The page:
Tisa Wenger, Isabela Mares, Marisa Bass, Robyn Creswell (Courtesy of Wenger, Mares, Bass and Annette Hornischer)

Four Yale faculty members recently received Guggenheim Fellowships, prestigious grants awarded to those who have “demonstrated exceptional capacity for productive scholarship or exceptional creative ability in the arts.”

Three of the four — Robyn Creswell, Marisa Bass and Isabela Mares — hail from the Faculty of Arts and Sciences, while the fourth — Tisa Wenger — is an associate professor at the Yale Divinity School. All four of the Yale recipients intend to use the fellowship, which takes the form of grants made for anywhere between six and 12 months, to help them complete books that are currently in the works.

“Each of the scholars who has been honored with the Guggenheim award is broad-ranging, imaginative, and field-shaping in their work,” Tamar Gendler, dean of the FAS, wrote to the News in an email. “We are fortunate to have them as colleagues, and our students are fortunate to have them as teachers.”

Because the fellowship provides fellows with condition-free grants, the aim is to allow for as much “creative freedom as possible,” as well as to give recipients blocks of time during which to focus solely upon their projects, according to the fellowship’s website. Although the amount per grant varies depending on the plans and resources of each fellow, the website adds that the Guggenheim Foundation “strives to allocate its funds as equitably as possible.”

Bass, associate professor of art history, received doubly exciting news — not only is she a Guggenheim Fellow, but she is also the inaugural Guggenheim Fellow in Early Modern Studies.

Bass plans to use the Fellowship to aid in the completion of her current book, entitled “The Monument’s End: Public Art and the Modern Republic.” She added in an email that she was both “inspired and emboldened to expand in scope” the book by teaching Yale undergraduates in the introductory course “The Politics of Representation.”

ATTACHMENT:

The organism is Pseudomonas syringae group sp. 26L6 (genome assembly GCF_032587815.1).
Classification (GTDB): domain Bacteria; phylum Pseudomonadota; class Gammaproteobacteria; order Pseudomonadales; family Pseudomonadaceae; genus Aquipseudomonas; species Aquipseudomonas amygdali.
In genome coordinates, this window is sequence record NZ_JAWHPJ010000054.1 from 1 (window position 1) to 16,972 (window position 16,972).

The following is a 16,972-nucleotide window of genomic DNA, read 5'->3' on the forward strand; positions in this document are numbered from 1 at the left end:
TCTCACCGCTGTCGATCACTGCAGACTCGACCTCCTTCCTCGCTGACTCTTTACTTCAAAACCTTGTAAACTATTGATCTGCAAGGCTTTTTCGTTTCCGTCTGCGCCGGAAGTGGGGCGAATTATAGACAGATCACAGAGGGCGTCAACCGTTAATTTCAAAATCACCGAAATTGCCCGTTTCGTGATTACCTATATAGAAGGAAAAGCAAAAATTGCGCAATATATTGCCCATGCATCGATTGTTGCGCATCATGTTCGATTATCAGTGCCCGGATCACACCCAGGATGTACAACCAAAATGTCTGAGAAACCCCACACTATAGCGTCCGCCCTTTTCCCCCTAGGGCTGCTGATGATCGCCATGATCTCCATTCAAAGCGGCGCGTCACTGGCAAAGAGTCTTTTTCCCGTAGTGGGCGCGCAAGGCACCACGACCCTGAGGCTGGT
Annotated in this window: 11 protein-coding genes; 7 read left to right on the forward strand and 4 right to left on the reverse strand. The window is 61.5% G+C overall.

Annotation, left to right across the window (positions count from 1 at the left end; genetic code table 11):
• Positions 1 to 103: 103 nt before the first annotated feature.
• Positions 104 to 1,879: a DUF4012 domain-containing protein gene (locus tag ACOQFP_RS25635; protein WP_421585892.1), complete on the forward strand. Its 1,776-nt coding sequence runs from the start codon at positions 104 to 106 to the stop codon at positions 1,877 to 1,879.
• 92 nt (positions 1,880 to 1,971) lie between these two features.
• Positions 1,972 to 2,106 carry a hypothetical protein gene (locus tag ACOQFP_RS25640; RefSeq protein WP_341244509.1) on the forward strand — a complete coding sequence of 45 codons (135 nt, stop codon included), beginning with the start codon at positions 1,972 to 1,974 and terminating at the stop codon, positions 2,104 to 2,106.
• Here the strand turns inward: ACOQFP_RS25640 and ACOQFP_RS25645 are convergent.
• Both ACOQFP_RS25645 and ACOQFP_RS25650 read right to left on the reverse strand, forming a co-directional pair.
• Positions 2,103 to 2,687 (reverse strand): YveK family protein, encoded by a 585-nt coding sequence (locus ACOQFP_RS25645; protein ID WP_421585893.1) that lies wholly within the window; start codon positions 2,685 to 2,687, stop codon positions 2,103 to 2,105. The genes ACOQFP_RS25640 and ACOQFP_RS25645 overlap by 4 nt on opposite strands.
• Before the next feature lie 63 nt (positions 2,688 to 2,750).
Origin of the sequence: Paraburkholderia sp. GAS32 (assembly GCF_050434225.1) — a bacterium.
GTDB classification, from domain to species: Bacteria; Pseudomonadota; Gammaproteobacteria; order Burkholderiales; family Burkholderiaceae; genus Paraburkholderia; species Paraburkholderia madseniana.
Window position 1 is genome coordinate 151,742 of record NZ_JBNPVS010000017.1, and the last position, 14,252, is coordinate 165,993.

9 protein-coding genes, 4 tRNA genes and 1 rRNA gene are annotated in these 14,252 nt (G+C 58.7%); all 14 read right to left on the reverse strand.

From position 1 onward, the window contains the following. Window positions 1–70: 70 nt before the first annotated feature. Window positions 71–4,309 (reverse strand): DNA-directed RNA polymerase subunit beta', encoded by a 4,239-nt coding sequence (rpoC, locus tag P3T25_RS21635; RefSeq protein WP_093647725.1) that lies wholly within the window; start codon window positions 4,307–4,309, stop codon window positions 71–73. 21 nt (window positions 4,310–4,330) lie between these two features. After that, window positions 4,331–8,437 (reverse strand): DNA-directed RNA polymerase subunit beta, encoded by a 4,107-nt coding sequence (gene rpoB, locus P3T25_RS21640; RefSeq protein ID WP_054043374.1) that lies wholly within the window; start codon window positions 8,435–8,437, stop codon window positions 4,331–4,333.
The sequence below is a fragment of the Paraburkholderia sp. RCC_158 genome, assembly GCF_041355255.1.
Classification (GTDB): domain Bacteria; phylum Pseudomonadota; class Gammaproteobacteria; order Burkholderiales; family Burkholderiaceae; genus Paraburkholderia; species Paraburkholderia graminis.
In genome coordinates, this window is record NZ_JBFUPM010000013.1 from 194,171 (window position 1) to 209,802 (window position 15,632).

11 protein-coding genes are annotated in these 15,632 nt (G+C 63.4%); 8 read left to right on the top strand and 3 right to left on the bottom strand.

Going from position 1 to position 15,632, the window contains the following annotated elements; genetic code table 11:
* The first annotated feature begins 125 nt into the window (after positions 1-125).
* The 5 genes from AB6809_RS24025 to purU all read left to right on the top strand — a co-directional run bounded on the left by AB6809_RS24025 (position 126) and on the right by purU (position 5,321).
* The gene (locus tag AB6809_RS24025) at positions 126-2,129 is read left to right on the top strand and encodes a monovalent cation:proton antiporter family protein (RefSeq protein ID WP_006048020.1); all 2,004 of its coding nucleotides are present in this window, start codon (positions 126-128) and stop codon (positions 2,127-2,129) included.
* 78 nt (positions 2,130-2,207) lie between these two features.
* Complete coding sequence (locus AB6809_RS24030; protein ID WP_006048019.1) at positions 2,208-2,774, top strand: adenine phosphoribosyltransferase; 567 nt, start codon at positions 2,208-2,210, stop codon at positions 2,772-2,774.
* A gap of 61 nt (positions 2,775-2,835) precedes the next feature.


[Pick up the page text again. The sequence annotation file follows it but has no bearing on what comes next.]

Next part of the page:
“It is such a privilege to teach students willing to question established historical narratives and to explore a plural history of art, and who challenge me to be a better scholar,” Bass added.

For Isabela Mares, Arnold Wolfers professor of political science, the award will similarly allow her to focus on completing a book about how first-wave democracies — such as France, Germany, Belgium and Britain — have adopted electoral reforms, as she can use the funds to “return full time to research and writing.”

Tisa Wenger, associate professor of American religious history, told the News that receiving the fellowship was a “huge honor.”

Wenger is currently working on her third book, “How Settler Colonialism Made American Religion,” and, like Mares, plans to use the fellowship to work on writing the book full time. She hopes that the book will “challenge” religious studies scholars to take “the histories of settler colonialism and U.S. Empire” seriously as a foundation for their scholarship.

Wenger added that when in-person interaction is once again safe, she hopes to meet the other fellows.

“At various moments in my career, serendipitous encounters and conversations with creative thinkers across fields has helped me think about my work in new and generative ways,” Wenger wrote in an email to the News. “Whether or not this fellowship leads to such serendipitous encounters, I know that the time it provides and the connections that it facilitates will help me think more broadly about my work and so ultimately to write a better book.”

Robyn Creswell, associate professor of comparative literature, called receiving the fellowship “a big bright spot in what has obviously been a grim year” and a “powerful affirmation” that his work is worthwhile.

Like the others, Creswell is planning to use the fellowship to complete his book, which describes the intellectual history of the modern Arab world through the lens of poets and poetry.

He is similarly looking forward to being able to fully devote himself to his work.

“The Fellowship gives one extra time to think and write,” Creswell wrote in an email to the News. “What could be more valuable than that?”

This year, the Guggenheim Foundation received approximately 3,000 applications, and 184 fellowships were ultimately awarded.

Madison Hahamy | madison.hahamy@yale.edu 


Correction, April 13: A previous version of this article misspelled Isabela Mares’ first name. The story has been updated to correct that, as well as add additional detail about Mares’ book.

Madison Hahamy is a junior from Chicago, Illinois majoring in English and in Human Rights. She previously wrote for the Yale Daily News and served as Senior Editor for The New Journal.